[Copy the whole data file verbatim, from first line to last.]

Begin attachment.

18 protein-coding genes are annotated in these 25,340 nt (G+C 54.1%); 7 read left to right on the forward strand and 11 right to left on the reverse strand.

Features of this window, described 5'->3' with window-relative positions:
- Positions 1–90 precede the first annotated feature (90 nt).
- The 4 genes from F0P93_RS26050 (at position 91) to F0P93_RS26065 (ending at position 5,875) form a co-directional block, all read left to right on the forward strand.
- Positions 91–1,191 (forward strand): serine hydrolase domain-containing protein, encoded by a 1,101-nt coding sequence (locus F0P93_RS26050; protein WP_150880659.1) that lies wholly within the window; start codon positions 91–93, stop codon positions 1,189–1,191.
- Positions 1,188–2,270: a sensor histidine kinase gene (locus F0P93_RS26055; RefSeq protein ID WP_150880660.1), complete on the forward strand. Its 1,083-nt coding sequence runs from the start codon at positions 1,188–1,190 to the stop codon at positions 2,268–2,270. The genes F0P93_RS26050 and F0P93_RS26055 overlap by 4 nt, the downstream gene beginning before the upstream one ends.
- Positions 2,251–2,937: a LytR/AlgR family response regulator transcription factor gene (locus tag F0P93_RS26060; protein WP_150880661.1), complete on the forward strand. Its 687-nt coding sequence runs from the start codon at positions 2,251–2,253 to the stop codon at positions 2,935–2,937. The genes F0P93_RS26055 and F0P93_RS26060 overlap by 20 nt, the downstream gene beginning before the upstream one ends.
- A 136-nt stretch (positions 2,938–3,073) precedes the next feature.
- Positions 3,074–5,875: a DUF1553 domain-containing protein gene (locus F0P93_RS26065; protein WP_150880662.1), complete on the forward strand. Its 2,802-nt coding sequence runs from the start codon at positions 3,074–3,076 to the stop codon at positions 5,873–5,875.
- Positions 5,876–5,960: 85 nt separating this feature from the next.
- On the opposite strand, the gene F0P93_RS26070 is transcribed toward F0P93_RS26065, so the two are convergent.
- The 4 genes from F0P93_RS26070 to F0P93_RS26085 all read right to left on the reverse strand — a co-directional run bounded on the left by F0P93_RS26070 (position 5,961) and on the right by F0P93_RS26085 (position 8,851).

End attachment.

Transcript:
18 protein-coding genes are annotated in these 25,340 nt (G+C 54.1%); 7 read left to right on the forward strand and 11 right to left on the reverse strand.

Features of this window, described 5'->3' with window-relative positions:
- Positions 1–90 precede the first annotated feature (90 nt).
- The 4 genes from F0P93_RS26050 (at position 91) to F0P93_RS26065 (ending at position 5,875) form a co-directional block, all read left to right on the forward strand.
- Positions 91–1,191 (forward strand): serine hydrolase domain-containing protein, encoded by a 1,101-nt coding sequence (locus F0P93_RS26050; protein WP_150880659.1) that lies wholly within the window; start codon positions 91–93, stop codon positions 1,189–1,191.
- Positions 1,188–2,270: a sensor histidine kinase gene (locus F0P93_RS26055; RefSeq protein ID WP_150880660.1), complete on the forward strand. Its 1,083-nt coding sequence runs from the start codon at positions 1,188–1,190 to the stop codon at positions 2,268–2,270. The genes F0P93_RS26050 and F0P93_RS26055 overlap by 4 nt, the downstream gene beginning before the upstream one ends.
- Positions 2,251–2,937: a LytR/AlgR family response regulator transcription factor gene (locus tag F0P93_RS26060; protein WP_150880661.1), complete on the forward strand. Its 687-nt coding sequence runs from the start codon at positions 2,251–2,253 to the stop codon at positions 2,935–2,937. The genes F0P93_RS26055 and F0P93_RS26060 overlap by 20 nt, the downstream gene beginning before the upstream one ends.
- A 136-nt stretch (positions 2,938–3,073) precedes the next feature.
- Positions 3,074–5,875: a DUF1553 domain-containing protein gene (locus F0P93_RS26065; protein WP_150880662.1), complete on the forward strand. Its 2,802-nt coding sequence runs from the start codon at positions 3,074–3,076 to the stop codon at positions 5,873–5,875.
- Positions 5,876–5,960: 85 nt separating this feature from the next.
- On the opposite strand, the gene F0P93_RS26070 is transcribed toward F0P93_RS26065, so the two are convergent.
- The 4 genes from F0P93_RS26070 to F0P93_RS26085 all read right to left on the reverse strand — a co-directional run bounded on the left by F0P93_RS26070 (position 5,961) and on the right by F0P93_RS26085 (position 8,851).